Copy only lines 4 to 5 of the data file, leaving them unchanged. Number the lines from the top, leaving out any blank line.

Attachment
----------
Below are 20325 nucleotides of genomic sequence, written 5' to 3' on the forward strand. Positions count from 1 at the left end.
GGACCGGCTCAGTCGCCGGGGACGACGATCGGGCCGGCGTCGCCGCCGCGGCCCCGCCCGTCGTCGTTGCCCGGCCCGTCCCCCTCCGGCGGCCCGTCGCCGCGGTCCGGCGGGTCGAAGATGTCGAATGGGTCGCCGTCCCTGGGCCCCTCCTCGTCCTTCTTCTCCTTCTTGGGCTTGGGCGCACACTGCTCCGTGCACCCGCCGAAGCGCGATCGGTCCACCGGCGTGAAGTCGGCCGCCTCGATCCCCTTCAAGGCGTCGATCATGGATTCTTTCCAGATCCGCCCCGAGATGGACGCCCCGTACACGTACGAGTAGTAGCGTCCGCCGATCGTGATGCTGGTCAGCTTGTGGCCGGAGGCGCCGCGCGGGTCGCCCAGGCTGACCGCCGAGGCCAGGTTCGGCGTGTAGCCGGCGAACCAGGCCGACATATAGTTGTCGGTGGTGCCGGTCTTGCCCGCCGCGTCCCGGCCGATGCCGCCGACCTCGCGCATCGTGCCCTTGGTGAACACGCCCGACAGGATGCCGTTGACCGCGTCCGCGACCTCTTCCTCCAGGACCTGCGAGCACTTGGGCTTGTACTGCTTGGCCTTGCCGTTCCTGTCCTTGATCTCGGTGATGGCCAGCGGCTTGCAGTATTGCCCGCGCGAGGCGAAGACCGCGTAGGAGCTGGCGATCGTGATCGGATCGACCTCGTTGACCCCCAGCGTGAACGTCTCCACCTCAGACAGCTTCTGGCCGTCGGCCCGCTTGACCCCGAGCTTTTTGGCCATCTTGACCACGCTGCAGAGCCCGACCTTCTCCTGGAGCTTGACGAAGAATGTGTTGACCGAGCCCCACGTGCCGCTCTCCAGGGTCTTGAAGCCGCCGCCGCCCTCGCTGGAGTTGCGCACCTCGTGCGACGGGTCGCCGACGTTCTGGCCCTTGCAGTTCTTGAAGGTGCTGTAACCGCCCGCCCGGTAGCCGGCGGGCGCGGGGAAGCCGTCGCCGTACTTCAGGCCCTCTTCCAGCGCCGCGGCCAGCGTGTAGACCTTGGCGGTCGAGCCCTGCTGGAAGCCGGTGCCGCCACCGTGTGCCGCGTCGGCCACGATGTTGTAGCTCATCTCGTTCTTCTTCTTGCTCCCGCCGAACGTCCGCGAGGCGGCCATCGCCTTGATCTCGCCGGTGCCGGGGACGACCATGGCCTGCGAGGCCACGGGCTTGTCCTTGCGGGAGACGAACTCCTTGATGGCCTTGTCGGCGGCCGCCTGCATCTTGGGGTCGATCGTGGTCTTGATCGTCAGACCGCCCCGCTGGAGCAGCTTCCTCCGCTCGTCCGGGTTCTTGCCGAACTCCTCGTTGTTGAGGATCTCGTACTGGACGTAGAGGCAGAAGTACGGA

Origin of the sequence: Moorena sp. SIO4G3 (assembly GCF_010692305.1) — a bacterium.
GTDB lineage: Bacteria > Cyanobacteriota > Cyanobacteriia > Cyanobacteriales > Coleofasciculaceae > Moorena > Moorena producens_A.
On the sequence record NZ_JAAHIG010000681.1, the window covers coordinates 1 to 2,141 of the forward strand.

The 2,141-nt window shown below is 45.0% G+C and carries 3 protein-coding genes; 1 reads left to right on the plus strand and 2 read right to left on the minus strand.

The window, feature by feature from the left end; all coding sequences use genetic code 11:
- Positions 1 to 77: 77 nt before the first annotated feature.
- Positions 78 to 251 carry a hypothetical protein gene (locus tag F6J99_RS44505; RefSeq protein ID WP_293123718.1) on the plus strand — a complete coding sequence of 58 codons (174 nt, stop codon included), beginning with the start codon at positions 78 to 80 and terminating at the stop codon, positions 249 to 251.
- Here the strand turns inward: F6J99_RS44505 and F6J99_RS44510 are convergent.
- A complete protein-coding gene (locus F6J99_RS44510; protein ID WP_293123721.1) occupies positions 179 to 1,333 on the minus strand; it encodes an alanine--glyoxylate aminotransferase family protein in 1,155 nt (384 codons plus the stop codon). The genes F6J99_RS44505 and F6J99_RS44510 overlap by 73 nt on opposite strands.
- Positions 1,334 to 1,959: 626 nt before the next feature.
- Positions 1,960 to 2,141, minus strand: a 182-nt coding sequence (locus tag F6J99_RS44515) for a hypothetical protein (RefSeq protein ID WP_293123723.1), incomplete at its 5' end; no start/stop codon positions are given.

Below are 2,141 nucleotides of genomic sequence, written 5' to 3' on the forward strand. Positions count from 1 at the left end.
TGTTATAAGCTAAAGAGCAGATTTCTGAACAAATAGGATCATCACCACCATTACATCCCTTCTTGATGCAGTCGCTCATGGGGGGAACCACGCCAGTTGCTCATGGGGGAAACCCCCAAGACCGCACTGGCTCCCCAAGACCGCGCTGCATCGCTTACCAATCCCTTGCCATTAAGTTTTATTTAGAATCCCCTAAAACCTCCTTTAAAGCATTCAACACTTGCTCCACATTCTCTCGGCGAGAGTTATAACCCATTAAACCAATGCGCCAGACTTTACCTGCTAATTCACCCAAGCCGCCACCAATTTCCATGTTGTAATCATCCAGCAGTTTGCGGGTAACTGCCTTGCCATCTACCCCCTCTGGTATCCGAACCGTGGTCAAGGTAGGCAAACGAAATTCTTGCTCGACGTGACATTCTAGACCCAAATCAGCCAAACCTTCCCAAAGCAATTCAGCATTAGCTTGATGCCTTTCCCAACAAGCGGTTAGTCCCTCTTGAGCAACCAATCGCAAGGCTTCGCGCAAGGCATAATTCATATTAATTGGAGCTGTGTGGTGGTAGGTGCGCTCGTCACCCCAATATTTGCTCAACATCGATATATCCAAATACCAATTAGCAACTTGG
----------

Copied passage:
GTDB lineage: Bacteria > Cyanobacteriota > Cyanobacteriia > Cyanobacteriales > Coleofasciculaceae > Moorena > Moorena producens_A.
On the sequence record NZ_JAAHIG010000681.1, the window covers coordinates 1 to 2,141 of the forward strand.